Nudibranch pancakes


Every week, a new delight from Pancake Master Nathan "Saipancakes" Shields: this week, An assortment of Pacific coast nudibranchs. (previously)

Tauntaun charcuterie poster


Super 7's $50 limited edition Tauntaun meat-cuts poster goes on sale tomorrow -- 16"x20".

Tauntaun Cuts Print (via Super Punch)

Sexagintuple Vanilla Bean Mocha Frappuccino: a $55 Starbucks drink


The Sexagintuple Vanilla Bean Mocha Frappuccino now holds the record for most expensive on-menu Starbucks beverage, coming in at a whopping $54; the 128 oz drink had 55 shots of espresso, with an estimated caffeine dose of 4.5g. Its owner, Andrew Chifari, spent about five days consuming it. He ordered it as his free bonus drink on the Starbucks loyalty card scheme, which gets him one free drink for every 12 (my own joke about this, worn as thin as onion-paper, goes like this: every tenth drink, I ask the folks at Giddy Up to give me "one of everything in a bucket with a piece of banana bread stuck in the top"). Andrew set out to break previous most-expensive-Starbucks-beverage record by enlisting the assistance of the baristas, as he explained to Consumerist:

Read the rest

The Scary Ham: disposing of an old man's prized meat


Science fiction writer Ellen Klages is a wonderful storyteller; as Toastmaster for the Nebula Awards, she held an audience spellbound with the delightful, terrifying story of her late father's prized Scary Ham.

Read the rest

Substitute fine old rums for bourbon and save


If you love bourbon but are dismayed by the skyrocketing prices for the good stuff, Matt Buchanan suggests that you try "old-ass" rum, which has a lot of the same flavors that bourbon lovers cherish at a fraction of the price (for now).

Read the rest

Slug pancakes


Pancake virtuosos Nathan "Saipancakes" Shields (previously) showcases his latest carbo-parental masterpiece: a set of slugs produced with his kids in tribute to their garden invaders (there's also a bonus Jabba!).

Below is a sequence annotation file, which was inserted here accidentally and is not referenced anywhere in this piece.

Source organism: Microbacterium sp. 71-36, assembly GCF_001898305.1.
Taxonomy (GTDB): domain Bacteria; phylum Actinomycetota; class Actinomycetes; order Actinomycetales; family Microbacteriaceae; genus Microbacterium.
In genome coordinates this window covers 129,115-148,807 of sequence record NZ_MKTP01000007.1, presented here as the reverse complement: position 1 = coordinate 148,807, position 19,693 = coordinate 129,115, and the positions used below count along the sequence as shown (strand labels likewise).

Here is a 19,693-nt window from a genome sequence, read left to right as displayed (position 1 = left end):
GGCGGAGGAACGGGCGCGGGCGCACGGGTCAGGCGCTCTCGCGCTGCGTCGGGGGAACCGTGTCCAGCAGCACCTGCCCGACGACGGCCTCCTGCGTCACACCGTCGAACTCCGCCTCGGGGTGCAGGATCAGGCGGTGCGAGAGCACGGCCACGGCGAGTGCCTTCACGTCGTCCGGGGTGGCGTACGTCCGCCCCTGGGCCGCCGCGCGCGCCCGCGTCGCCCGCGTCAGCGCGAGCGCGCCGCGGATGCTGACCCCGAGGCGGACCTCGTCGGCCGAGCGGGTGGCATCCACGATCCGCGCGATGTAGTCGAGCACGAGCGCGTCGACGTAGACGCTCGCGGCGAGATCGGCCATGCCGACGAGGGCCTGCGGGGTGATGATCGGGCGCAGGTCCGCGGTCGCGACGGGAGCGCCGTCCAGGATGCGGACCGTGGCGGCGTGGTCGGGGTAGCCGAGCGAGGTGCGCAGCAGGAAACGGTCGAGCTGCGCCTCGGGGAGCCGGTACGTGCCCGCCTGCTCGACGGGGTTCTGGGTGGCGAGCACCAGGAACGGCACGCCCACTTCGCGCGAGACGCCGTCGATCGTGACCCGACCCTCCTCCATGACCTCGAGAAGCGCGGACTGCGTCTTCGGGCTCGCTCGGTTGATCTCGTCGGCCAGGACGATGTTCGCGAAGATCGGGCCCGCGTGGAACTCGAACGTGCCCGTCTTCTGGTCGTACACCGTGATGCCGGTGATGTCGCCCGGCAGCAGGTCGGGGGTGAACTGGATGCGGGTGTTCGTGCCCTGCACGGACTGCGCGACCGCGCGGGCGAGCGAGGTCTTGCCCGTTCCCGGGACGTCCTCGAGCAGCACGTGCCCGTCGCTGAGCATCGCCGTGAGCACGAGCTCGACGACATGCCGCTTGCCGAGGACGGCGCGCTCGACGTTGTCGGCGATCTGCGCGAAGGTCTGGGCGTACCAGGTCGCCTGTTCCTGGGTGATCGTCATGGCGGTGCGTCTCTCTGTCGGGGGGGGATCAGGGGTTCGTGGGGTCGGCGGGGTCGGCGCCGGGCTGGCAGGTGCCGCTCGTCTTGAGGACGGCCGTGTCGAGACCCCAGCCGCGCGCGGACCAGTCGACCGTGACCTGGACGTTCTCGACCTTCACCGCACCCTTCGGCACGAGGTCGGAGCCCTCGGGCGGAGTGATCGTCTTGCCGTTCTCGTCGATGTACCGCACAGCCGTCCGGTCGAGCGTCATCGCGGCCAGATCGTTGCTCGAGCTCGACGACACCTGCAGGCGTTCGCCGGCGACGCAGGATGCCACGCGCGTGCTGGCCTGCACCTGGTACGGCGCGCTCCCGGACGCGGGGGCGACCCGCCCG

Slugs

Nutritionists' professional events catered by McD's, sponsored by High Fructose Corn Syrup


An alarming report from the California Dietetic Association describes a kind of corporatist apocalyptic nightmare where junk-food companies pony up fat sponsorships in order to pervert the agenda and distort the science. Nutritionists, like other medical professionals, have to attend educational meetings in order to keep up their credentials.

Their professional bodies have seemingly been totally co-opted through corporate sponsorships, and nutritionists who try to document this are thwarted by "no photography" policies. But even without pictures, it's obvious that a panel on corn sweeteners that's paid for by the corn growers and only sports employees of high-fructose corn syrup is not going to produce a rounded picture of the science of obesity and HFCS.

The situation for nutritionists is a microcosm for the whole health industry. As Ben Goldacre details in his essential book Bad Pharma, doctors' continuing education is almost entirely funded by pharmaceutical companies that present multi-hour adverts for their products -- including dodgy studies that they funded -- in place of genuine, impartial scientific training.

Read the rest

Salami cultured from celebrity muscle tissue

Bitelabs wants you to tweet your favorite celeb and ask them to submit to a biopsy so that they can culture salami from their muscle tissue, allowing you to experience celebs in a way you never have before. "The Franco salami must be smoky, sexy, and smooth... The Franco salami’s taste will be arrogant, distinctive, and completely undeniable." Nutritional information: "coming soon."

Read the rest

Cephalopod pancakes


More gorgeous pancakes from Nathan "Saipancakes" Shields: this week, it's cephalopod flapjacks. Dig that chambered nautilus!



Cover Blubber: stretchy, reusable airtight food-wrap